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COMELEC SAYS No law vs presidential bets appearing on TV

Posted on: April 15, 2009

No law vs presidential bets appearing on TV

By Anna Valmero
First Posted 13:51:00 04/15/2009

Filed Under: Elections, Inquirer Politics

MANILA, Philippines—Officials of the Commission on Elections (Comelec) admitted there are no laws banning aspiring presidential candidates from appearing on bulletin boards or in TV commercials.

“Mahirap kontrolin yan [It is difficult to control that], they can find ways to go [around] the law,” said Comelec chairman Jose Melo amid the increasing political figures appearing on bulletin boards and on TV.

Section 80 of the Omnibus Election Code and Section 4 of Comelec Resolution 7767 indicates that “it is unlawful for any person or for any political party or association of persons to engage in an election campaign or partisan political activity outside the campaign periods.”

This is also described as premature campaigning.

Premature campaigning is an offense that can disqualify a candidate because it results to an unequal playing field for candidates, according to election laws.

“In my opinion as a lawyer, there are two conditions to be satisfied to declare an act of early campaigning: a person is a candidate and the political activity is done outside the campaign period,”
Commissioner Rene Sarmiento said.

Quoting section 13 of Republic Act 9369, also known as the poll automation law, Sarmiento said: “Any person who files his certificate of candidacy within this period specified by Comelec shall only be considered as a candidate at the start of the campaign period for which he filed his certificate of candidacy; provided, that, unlawful acts or omissions applicable to a candidate shall effect only upon that start of the aforesaid campaign period.”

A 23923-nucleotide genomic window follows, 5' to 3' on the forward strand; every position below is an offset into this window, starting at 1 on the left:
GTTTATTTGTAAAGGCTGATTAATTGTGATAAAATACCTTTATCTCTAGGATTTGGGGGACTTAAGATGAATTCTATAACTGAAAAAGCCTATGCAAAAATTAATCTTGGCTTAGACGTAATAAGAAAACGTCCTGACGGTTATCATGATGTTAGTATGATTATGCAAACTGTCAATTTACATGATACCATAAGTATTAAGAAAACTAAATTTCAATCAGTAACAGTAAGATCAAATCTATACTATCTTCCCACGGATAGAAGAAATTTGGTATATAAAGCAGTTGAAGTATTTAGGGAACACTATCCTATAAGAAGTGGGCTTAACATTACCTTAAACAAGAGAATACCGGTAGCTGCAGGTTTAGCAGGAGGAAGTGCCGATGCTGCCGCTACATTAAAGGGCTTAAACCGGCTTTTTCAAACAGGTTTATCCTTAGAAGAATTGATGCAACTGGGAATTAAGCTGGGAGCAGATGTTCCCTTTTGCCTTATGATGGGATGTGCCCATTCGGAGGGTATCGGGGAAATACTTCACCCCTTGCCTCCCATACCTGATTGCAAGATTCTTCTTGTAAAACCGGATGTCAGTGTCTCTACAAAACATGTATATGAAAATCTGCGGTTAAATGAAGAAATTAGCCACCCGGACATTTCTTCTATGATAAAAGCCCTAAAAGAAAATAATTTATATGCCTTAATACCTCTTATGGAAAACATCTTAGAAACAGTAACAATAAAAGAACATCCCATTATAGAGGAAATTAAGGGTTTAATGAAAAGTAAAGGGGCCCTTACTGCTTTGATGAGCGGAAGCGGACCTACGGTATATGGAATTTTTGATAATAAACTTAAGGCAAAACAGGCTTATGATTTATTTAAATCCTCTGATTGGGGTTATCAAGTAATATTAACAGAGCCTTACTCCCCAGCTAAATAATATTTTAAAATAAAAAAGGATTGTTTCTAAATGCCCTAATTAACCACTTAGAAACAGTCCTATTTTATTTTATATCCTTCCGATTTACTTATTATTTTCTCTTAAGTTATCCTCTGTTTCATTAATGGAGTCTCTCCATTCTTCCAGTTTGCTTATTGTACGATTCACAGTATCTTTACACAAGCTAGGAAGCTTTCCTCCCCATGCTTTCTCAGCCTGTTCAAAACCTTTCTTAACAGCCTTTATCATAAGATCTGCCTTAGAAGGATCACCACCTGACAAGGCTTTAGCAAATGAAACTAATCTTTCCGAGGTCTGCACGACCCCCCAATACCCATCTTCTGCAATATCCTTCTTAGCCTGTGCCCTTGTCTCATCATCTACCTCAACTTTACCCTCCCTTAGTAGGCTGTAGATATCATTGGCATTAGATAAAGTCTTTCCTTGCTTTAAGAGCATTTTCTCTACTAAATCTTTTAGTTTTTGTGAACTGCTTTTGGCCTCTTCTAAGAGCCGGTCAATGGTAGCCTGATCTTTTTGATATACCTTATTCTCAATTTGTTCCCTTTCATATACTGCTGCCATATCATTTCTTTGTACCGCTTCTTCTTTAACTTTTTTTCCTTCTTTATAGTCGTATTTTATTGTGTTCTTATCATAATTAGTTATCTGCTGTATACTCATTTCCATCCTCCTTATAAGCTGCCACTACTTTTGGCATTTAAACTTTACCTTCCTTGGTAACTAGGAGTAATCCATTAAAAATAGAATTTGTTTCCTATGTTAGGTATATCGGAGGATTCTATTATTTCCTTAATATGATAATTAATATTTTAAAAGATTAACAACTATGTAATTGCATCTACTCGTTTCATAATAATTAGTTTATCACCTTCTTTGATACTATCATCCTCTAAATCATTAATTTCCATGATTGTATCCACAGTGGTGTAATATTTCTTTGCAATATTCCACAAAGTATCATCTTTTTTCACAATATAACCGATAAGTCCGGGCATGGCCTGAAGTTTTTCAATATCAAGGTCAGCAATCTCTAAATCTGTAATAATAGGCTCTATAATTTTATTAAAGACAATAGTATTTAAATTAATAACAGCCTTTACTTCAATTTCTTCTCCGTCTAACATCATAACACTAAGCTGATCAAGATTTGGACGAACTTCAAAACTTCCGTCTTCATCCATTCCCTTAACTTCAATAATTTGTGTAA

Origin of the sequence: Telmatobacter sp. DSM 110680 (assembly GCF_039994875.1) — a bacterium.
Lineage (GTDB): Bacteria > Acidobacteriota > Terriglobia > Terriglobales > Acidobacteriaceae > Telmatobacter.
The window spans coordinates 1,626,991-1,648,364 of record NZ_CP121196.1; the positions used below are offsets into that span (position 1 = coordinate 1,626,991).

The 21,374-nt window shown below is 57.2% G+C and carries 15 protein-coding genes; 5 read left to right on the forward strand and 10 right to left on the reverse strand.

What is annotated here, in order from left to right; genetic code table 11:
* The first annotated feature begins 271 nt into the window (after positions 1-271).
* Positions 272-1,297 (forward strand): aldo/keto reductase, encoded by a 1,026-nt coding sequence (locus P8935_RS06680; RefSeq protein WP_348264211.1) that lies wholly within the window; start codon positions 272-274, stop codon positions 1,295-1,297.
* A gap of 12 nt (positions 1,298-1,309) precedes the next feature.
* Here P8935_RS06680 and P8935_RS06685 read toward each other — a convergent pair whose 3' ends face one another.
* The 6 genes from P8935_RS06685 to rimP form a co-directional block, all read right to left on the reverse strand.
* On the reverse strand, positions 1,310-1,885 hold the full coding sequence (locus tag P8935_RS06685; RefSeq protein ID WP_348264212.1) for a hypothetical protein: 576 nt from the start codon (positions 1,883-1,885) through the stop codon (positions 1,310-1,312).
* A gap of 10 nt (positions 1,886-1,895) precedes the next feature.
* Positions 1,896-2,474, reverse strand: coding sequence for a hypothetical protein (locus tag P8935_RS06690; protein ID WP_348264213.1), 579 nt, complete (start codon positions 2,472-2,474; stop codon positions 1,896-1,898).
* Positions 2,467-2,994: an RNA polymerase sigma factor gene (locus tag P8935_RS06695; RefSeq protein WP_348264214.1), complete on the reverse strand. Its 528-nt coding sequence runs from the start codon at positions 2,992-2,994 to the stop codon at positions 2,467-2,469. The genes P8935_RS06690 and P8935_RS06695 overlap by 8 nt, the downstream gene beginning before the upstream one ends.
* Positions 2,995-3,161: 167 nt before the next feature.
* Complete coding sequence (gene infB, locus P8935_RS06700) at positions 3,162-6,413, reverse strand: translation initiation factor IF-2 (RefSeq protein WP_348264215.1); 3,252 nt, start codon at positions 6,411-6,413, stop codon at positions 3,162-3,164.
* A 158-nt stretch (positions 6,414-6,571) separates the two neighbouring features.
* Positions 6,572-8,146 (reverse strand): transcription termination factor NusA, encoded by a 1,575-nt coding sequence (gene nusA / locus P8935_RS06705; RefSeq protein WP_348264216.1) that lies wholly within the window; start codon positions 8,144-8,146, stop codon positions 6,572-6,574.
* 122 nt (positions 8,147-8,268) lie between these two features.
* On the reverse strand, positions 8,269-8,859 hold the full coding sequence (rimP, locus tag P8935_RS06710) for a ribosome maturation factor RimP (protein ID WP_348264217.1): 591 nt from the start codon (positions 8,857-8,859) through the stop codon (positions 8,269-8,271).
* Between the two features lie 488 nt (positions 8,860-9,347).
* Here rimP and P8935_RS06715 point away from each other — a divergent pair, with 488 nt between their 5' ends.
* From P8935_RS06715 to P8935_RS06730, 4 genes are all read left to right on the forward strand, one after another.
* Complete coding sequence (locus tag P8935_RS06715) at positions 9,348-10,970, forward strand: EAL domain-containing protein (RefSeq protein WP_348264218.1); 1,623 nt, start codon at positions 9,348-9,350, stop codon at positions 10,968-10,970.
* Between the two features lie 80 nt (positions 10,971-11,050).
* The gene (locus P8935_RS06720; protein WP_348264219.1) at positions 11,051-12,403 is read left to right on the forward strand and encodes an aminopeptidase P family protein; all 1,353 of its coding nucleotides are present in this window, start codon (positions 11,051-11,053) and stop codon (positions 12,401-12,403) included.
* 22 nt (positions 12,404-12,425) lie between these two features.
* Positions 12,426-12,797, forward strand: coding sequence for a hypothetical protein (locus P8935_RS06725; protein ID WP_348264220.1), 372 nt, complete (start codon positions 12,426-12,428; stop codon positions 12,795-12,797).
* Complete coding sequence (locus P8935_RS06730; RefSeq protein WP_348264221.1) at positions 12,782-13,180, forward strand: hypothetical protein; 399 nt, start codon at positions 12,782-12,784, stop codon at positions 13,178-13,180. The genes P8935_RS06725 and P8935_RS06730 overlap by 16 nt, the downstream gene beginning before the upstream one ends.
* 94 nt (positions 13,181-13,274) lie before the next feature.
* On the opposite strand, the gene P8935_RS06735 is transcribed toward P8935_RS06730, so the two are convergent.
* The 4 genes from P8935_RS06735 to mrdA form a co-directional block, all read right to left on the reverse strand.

“Prior to RA 9369, a person is considered a candidate if he has filed his certificate of candidacy, or any registered national, regional or sectoral party, organization or coalition thereof that has filed a manifestation to participate under the party-list system,” added Sarmiento, now quoting section 79 of the Omnibus Election Code.

“With RA 9369, even if a person has filed a CoC [certificate of candidacy] for the 2010 elections on or before November 30 (early deadline of CoC filing), he or she will only be recognized as candidates only at the start of campaign period,” said Sarmiento.

The early deadline for CoC filing on Nov. 30 gives Comelec enough time to collate the list of candidates to be printed in special paper ballots for the 2010 elections.

Campaign period starts 90 days before the elections for national positions and 45 days for local positions, excluding the day before and day of polls.

Asked if election campaigns done during the “gap months” between the end of CoC filing and start of campaign period sometime in February constitute an election offense, Sarmiento admitted there is no premature campaigning from the legal perspective and based on RA 9369 provisions.

In previous elections, the filing of CoC, the election campaign period and the election day, were done in succession.

Early campaigning is defined as political partisan activities that promote or oppose a candidate and is done outside the campaign period identified.

Citing the Supreme Court ruling on the 2006 “Lanot vs. Eusebio case,” Sarmiento said presidential bets who appear on television are not yet candidates under the law. Their supposed appearances in bulletin boards and on TV are considered “freedom of expression” because they have not yet officially filed their candidacy.

Given the lack of legislation to prohibit “premature or early campaigning,” Melo noted “it is very probable” that more political advertisements and billboards would appear as the 2010 election draws near.

“You have to understand that the resources of Comelec are limited and we aim to focus on more important things than focus on this issue that comes later,” added Melo.

The Comelec is currently conducting the bidding for the automated election system, which Melo dubs would prevent cheating and dagdag bawas (vote padding and vote shaving) in the 2010 polls.


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